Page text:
The common cold

The “common cold” is a viral infection. In more than two thirds of people, the germ responsible is a small virus called rhinovirus. People have been trying to cope with the common cold for many years. It remains the most prevalent contagious disease in this country. It is the most cited reason for absence from school or work, and the commonest reason for a visit to a family doctor.

Causes

The common cold is caused by a tiny germ called a virus. Viruses are so small they can pass through fine filters that can stop larger germs such as bacteria. People with colds carry lots of these viruses in their noses and throats. These are spread from person to person in the small drops produced during coughing and sneezing. They can also be passed by hand to hand contact after touching infected noses and eyes.

Cold viruses usually infect the nose, throat and lungs with little or no fever. Individuals differ in the number of symptoms they have. Over 100 different viruses can cause a common cold. There is often more than one strain circulating in the community at any one time.

Types

Colds have many other names such as upper respiratory tract infection. Other names simply refer to that part of the body affected such as the eyes (conjunctivitis), nose (rhinitis), sinuses (sinusitis), throat (pharyngitis), voice box or larynx (laryngitis) and the air tubes (bronchitis).

Certain respiratory viruses circulate within the community at certain times of the year. Rhinovirus is a particularly common virus causing the vast majority of colds. In children, it may cause croup, whereas in adults, it can cause a troublesome illness dominated by cough. Other viruses circulate in the community in spring and autumn. Whilst they usually cause mild common cold symptoms, they can progress to more severe illness and problems involving the lungs.

Who is at risk?

Over half of us catch a cold in winter and over a quarter of us catch one in the spring. School children and people working in hospitals may experience from six to twelve colds a year. Parents or families with young children in day care, pre-school and primary school get about six colds a year. Older adults who are not in contact with children may have two or three colds a year.

Colds are caused by a virus spread by another infected person. A number of conditions can increase your chances of catching a cold. People appear to catch colds indoors during the colder months when living conditions bring people closer together and close to other people’s cold viruses. Closed windows and lack of fresh air also seem to contribute to the problem. Fatigue, poor health, some indoor air pollutants and stress may also increase susceptibility. Cold weather, chills or exposure to cold do not cause colds. In the Antarctic, scientists are free of colds until they return to home. Stress and cigarette smoking reduce resistance to infection and make symptoms more severe.

Symptoms

Cold symptoms usually appear from one to four days after the virus enters the body. The cold can be spread to others even before any symptoms appear. Symptoms usually begin with an itchy or sore throat. This is followed by a stuffy blocked nose, sneezing and watery eyes. Within two days, other symptoms may develop including a runny nose, husky voice, muscle aches and pains and headache. Fever occurs in children but is rare in adults. Symptoms then gradually improve.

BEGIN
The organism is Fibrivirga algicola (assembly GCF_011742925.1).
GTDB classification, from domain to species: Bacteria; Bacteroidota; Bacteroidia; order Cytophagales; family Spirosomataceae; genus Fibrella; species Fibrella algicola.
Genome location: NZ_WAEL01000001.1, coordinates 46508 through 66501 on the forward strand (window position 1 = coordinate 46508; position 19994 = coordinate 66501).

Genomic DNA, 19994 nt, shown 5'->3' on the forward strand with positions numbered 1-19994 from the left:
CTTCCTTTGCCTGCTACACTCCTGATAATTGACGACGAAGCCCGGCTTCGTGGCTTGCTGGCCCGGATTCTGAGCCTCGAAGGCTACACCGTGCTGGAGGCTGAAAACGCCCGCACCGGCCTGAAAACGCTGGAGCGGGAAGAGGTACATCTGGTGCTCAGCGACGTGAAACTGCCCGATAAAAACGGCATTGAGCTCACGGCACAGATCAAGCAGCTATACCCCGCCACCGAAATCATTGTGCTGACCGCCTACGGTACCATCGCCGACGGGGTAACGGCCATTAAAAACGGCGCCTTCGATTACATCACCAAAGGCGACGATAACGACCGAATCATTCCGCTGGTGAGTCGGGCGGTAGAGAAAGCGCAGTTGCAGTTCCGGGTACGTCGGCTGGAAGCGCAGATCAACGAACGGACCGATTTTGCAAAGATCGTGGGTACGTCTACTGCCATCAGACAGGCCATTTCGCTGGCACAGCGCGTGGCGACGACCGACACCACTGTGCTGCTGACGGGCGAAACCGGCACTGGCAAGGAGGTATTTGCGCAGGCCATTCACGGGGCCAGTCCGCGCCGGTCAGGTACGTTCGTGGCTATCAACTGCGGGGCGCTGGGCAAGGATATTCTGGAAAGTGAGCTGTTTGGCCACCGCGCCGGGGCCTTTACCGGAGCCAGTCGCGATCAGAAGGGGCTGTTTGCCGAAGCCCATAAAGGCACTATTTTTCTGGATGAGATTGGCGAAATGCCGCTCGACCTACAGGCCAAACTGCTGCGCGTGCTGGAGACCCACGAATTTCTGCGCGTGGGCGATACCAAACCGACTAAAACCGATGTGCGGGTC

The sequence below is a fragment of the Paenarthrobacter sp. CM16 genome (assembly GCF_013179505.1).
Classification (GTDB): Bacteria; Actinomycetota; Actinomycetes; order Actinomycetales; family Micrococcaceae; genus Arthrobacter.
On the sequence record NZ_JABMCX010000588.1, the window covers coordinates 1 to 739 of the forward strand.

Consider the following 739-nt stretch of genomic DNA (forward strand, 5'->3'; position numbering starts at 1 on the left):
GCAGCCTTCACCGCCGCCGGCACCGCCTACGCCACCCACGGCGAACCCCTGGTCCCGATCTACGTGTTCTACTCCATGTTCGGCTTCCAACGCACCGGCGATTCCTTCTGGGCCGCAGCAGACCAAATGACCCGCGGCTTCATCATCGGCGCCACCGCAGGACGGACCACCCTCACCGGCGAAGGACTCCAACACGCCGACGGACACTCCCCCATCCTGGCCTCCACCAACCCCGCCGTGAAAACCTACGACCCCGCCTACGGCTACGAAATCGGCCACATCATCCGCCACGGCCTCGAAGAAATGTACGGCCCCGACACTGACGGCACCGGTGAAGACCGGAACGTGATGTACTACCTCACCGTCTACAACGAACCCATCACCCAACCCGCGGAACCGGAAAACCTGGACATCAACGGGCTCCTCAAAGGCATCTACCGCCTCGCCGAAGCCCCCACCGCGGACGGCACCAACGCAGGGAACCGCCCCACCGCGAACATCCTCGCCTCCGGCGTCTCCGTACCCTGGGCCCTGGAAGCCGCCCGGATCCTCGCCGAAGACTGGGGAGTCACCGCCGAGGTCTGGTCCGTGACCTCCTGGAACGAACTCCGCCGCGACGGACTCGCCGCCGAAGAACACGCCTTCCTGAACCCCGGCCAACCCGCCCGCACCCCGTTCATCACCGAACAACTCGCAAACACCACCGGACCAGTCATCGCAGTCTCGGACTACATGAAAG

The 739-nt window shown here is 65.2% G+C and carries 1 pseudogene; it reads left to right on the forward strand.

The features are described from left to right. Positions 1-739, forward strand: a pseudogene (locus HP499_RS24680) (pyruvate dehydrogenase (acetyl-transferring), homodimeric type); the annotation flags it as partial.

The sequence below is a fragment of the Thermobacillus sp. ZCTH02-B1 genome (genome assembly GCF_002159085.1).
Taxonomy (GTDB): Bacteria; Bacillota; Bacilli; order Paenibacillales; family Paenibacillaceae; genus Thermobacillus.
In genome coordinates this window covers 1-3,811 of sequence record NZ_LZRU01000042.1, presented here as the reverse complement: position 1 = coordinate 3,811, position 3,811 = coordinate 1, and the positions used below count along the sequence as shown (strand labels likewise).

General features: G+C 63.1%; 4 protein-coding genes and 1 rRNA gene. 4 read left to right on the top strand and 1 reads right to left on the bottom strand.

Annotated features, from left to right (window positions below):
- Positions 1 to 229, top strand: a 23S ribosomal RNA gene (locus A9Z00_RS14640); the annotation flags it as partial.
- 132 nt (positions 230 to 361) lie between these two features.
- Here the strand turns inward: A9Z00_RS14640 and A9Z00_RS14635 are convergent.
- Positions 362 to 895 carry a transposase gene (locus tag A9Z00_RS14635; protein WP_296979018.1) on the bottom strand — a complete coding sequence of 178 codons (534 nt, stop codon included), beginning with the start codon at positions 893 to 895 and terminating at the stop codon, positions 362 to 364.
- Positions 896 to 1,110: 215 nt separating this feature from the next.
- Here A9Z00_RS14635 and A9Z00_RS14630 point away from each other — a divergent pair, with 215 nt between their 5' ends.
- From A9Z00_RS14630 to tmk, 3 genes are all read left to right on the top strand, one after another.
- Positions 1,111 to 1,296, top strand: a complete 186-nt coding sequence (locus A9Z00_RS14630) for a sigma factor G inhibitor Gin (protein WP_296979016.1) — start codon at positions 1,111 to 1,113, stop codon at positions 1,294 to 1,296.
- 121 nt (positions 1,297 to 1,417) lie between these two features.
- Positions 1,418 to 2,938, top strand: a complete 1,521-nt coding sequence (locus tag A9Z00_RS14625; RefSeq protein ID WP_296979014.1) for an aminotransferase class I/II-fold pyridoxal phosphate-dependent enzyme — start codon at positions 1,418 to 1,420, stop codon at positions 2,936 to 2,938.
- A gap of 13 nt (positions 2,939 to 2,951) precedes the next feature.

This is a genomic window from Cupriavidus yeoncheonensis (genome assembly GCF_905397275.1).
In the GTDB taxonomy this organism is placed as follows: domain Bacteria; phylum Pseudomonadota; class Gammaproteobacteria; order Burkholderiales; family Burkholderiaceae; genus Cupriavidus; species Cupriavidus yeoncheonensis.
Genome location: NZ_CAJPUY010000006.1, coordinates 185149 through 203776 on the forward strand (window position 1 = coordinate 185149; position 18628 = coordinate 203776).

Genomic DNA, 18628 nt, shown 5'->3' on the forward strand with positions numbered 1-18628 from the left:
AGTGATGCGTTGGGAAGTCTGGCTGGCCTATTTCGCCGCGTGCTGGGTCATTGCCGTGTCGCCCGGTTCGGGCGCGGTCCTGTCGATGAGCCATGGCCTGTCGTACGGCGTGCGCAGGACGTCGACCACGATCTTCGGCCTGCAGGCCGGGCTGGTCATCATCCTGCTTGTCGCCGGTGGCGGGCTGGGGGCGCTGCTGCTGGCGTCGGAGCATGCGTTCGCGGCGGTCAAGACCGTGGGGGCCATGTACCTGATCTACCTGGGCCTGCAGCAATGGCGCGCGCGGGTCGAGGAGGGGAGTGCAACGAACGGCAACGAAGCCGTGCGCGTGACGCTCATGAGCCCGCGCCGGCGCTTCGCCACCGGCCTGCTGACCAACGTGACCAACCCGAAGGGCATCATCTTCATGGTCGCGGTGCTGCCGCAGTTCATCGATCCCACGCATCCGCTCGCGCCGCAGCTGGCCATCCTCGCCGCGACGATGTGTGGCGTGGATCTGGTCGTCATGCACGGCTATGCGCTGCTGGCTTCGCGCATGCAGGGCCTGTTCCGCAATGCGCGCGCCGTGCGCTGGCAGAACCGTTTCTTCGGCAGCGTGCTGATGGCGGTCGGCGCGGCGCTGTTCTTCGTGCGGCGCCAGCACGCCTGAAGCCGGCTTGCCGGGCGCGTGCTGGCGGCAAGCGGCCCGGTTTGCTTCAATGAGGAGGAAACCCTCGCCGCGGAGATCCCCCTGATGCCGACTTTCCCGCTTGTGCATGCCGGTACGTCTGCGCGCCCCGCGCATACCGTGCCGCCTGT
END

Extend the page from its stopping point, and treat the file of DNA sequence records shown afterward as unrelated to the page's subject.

Can a cold be dangerous?

The majority of colds will clear up in a week or so. Some colds open the door to other illnesses. Bacterial infections may gain the upper hand when your defences are down. Bacterial infection may develop in the ears, sinuses, airways and lungs. People with other lung problems such as asthma, Chronic Obstructive Pulmonary Disease (COPD), bronchiectasis and cystic fibrosis are at considerable risk and should be closely monitored.

Treatment

A common cold cannot be cured by current treatments – the body cures itself! Antibiotics only attack bacteria, they have no effect on the cold virus and should not be used. Antihistamines and decongestants clear nose, sinus and ear congestion. Paracetamol can relieve muscle aches and pains and reduce fever. Nasal decongestant sprays may be useful when your nose is blocked. Long term use of these medications is not recommended, unless advised by your doctor. Throat lozenges, many containing menthol or eucalyptus, are freely available. They are not suitable for young children. Some of these medications have side effects, so ask your doctor which one(s) he/she recommends.

Avoid touching your nose and wash your hands frequently. Drink fruit juice or water to keep your nose, throat and air tubes moist. Eat well balanced meals and get plenty of rest. This conserves energy and may help to avoid complications. Bed rest for 1-2 days may shorten the duration and severity of the cold.

If you have asthma or COPD and have an increase in symptoms, see your doctor without delay. Ask your doctor about an Action Plan so you are prepared for the next time you get a cold.

Prevention

Keep your distance from people who have colds, especially if they cough or sneeze. Cover your own coughs and sneezes with a disposable paper tissue.  A healthy lifestyle and diet, not smoking and exercise will all help. Make sure to practice good hand hygiene to minimise the spread of germs.